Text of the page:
Zelda Game & Watch

A few weeks ago I ordered a treat for myself:  the Nintendo Game & Watch: Legend of Zelda.  It’s a nifty little device, based on the old Nintendo Game & Watch LCD handheld games.  Nintendo revived the concept with handhelds themed around Super Mario Bros. and The Legend of Zelda.

The units usually retail for $50, but Amazon had this unit on sale for $42.50 (now it’s around $45, I believe).  Amazon was also offering $10 off any order to try their location pickup and locker service, and I used some credit card rewards to whittle the final price down to $25 out-of-pocket for yours portly.

I then promptly forgot about it until nearly a week after it had shipped to the store for pickup.  I realized that I was too late, but hoped the pharmacy pickup location had not returned it.  I managed to rush over there between lessons one afternoon, and was thrilled to find my purchase still in their storage:

Zelda Game and Watch Packaging

This little unit is packed with goodies:  The Legend of ZeldaZelda II: The Adventure of Link; and The Legend of Zelda: Link’s Awakening.  There’s also an old-school Game & Watch-style game featuring Link, and a full-color clock that emits a quiet electronic “tick” every second, and features Link scurrying around Hyrule, slaying monsters.

Those three Zelda games are my favorites.  I still remember getting Zelda II: The Adventure of Link one year for my birthday, and my mom telling me to go ahead and play it before my younger brother woke up, because he would demand the controller (some things never change). The Legend of Zelda: Link’s Awakening was one of my favorite Game Boy titles.

I’m also a huge Zelda fan, and always have been.  The series and its focus on exploration, action, and puzzle-solving have always drawn me in, and I used to design my own maps and monsters as a kid.  The music has also always been inspiring, and I even arranged the iconic theme song for my old group, Brass to the Future:

I finally cracked the unit open last week, and pretty much lost all of my free time to playing The Legend of Zelda.  I realized I had never beaten the game before, so after nearly thirty-five years (the game reached the United States in 1987, and I think we got our Nintendo Entertainment System Christmas of 1988), I decided to sit down and finally defeat Ganon.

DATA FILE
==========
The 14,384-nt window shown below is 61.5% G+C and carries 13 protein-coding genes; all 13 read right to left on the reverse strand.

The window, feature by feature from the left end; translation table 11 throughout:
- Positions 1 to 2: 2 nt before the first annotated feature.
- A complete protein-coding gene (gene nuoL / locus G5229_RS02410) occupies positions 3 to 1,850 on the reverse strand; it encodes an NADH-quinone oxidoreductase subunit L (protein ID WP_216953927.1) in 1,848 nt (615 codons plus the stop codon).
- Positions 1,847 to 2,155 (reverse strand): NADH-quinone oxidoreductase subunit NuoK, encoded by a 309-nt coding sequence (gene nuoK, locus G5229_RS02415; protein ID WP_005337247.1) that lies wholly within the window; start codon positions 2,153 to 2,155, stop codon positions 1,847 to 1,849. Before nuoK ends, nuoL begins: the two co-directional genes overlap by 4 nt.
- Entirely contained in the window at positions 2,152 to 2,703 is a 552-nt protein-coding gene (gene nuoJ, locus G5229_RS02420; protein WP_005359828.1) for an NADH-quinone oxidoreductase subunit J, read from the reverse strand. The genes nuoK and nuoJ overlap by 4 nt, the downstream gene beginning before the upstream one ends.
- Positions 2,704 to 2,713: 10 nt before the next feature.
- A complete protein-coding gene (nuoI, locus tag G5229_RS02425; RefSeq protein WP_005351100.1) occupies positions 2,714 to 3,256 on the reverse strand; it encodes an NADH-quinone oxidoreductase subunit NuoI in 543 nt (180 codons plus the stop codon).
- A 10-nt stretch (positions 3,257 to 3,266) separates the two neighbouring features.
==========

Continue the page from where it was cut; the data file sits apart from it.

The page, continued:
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TBT: SimEarth

I’ve been on a video game kick lately, diving back into the Civilization games and listening to a lot of the Gaming Historian on YouTube.  As such, it seemed like a good time to look back at another video game post, one about the planet simulator SimEarth.

SimEarth was one of those games that I found instantly appealing—a massive simulator of an entire planet, going through all its geological, biological, and civilizational phases.  Even growing up in a household that rejected the theory of Darwinian evolution (a theory I still don’t accept, although I acknowledge that adaptation and mutation are both possible and happen frequently), the prevailing scientific understanding of our world made for a fun video game.

The possibilities were endless.  Want to be a Deistic god and let the world run on its own?  Go for it.  Want to interfere frequently in your planet’s development?  Do it!  Want to make starfish or Venus fly traps sentient beings capable of forging an advanced civilization?  Why not!

I used to be able to make pretty compelling planets in this game, with rich histories and multiple species in succession rising to sentience, before heading off an intergalactic journey of the stars.  Apparently, I lost any skills I had, as my last game a couple of years ago (detailed below) ended in nuclear winter.  Oops.

With that, here is 27 May 2020’s “SimEarth“:

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Civilization Series: Slayer of Productivity

The school year is winding down for yours portly, but before the clock stops and summer begins, there’s a flurry of last-minute activity.  This week is exam review week, which means an odd mixture of light and easy classes alongside frantic preparations for exams.  For students, it’s studying for the exams that has them stressed; for teachers, it’s putting the exams and their related review guides together.

In college, exam week was the time of the semester I squeezed in the most gaming.  Paradoxically, it was when I had the most free time.  I’d spend a few hours over the course of the week reviewing notes for history exams, or memorizing the singing exercise for my Jazz Theory final, but would spend the rest of that unstructured time diving into games, notably The Elder Scrolls III: Morrowind.